Australian cinema in the 1950s can be read, with a due amount of realism and historically specific caution, in terms of quite contemporary post-classical developments in institutional and textual filmic regimes. In this perspective, the period would begin to look less like the deracinated fag end of the 'first' Australian cinema and more like a series of connections with models of textual and institutional practice developing powerful currency at the time within the post-war 'internationalisation' of the cinema and which a 'second' Australian cinema would have good reason, in its time, to entertain and debate.


1. Camera Natura (1986) dir. Ross Gibson. prod. John Cruthers. This film is a significant extension of ideas developed in Gibson's article "Camera Natura: Landscape in Australian Film", Framework, nos. 22/3 (1983), pp.47-5 1.

2. Leonie Kramer at al, The Greats: The 50 Men and Women who Most Helped to Shape Modern Australia (Sydney: Angus & Robertson in Association with Channel Nine and the Bulletin, 1986).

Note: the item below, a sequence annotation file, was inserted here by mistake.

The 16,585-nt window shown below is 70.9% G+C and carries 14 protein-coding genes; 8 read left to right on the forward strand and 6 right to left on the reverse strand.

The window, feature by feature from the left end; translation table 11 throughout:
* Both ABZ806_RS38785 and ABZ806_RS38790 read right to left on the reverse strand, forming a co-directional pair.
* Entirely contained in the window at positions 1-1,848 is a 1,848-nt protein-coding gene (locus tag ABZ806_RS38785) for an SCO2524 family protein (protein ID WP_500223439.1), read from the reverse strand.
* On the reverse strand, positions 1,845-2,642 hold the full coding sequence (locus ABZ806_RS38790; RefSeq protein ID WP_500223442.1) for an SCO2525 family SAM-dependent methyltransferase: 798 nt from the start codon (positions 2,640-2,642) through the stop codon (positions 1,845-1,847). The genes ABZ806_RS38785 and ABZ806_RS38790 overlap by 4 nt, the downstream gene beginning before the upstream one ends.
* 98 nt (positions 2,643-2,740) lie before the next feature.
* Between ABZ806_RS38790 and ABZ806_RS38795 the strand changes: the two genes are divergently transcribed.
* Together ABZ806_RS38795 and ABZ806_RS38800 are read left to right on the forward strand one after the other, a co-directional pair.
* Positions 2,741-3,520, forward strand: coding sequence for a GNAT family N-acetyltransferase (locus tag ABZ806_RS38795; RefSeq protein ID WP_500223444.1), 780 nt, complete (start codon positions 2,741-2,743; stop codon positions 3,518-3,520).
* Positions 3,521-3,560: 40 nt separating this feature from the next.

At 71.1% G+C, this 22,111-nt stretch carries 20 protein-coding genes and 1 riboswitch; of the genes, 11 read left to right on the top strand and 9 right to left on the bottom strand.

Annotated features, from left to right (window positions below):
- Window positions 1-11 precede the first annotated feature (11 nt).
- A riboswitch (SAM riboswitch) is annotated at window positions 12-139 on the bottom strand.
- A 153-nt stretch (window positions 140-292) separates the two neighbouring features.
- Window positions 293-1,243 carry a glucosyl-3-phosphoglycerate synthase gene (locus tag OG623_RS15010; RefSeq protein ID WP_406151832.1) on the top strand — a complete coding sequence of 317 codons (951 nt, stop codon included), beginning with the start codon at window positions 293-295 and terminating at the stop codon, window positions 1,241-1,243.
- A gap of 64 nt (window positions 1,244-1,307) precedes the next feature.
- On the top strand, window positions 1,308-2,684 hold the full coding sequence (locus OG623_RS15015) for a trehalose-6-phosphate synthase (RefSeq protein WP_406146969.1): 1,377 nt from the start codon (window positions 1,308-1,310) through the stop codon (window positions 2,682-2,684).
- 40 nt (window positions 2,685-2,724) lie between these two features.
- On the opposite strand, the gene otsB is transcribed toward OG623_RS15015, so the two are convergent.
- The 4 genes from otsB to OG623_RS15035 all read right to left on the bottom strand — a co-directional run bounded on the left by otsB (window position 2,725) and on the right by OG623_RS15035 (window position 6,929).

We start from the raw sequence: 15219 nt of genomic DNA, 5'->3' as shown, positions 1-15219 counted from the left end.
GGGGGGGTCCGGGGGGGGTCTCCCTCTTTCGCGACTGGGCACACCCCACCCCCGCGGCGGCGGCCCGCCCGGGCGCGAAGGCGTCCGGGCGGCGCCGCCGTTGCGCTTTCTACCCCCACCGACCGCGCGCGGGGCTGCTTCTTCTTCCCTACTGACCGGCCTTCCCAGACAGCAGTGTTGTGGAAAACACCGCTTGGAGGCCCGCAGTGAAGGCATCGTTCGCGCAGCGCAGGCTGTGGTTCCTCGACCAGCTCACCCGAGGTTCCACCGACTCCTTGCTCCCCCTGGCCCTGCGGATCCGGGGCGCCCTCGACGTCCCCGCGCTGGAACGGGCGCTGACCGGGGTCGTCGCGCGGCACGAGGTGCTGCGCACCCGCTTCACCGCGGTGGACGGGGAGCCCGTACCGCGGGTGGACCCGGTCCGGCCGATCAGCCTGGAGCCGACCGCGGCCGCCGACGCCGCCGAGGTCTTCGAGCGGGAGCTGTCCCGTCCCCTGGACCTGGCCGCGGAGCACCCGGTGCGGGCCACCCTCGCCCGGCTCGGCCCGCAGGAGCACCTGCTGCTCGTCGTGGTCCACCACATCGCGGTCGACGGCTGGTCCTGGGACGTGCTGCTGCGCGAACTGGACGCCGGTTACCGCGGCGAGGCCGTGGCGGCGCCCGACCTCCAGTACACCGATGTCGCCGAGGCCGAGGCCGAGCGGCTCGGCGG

3. Cecil Holmes One Man's Way (Ringwood. Vic.: Penguin, 1986)

4. Roger Milliss Serpent's Tooth: an Autobiographical Novel (Ringwood: Penguin. 1984)

5. Bob Larkins Chips: The Life and Films of Chips Rafferty (Melbourne: Macmillan, 1986)

6. Frank Clune The Wild Colonial Boys (Sydney: Angus & Robertson, 1970).

7. For example Richard Dyer, Stars(London: BPI, 1979); and Heavenly Bodies - Film Stars and Society (London Macmillan/BFI 1986).

8. Andre Bazin, "The Destiny of Jean Gabin" in What is Cinema (Berkeley: University of California Press, 1971); Jean-Louis Commoli, "Historical Fiction - a Body too Much" trans, Screen, p. 19, no.2 (Summer 1978); Ginnette Vincendeau

9. "Community, Nostalgia and the Spectacle of Masculinity", Screen, v.26, no.6 (Nov./Dec. 1985).

10. Larkins, p57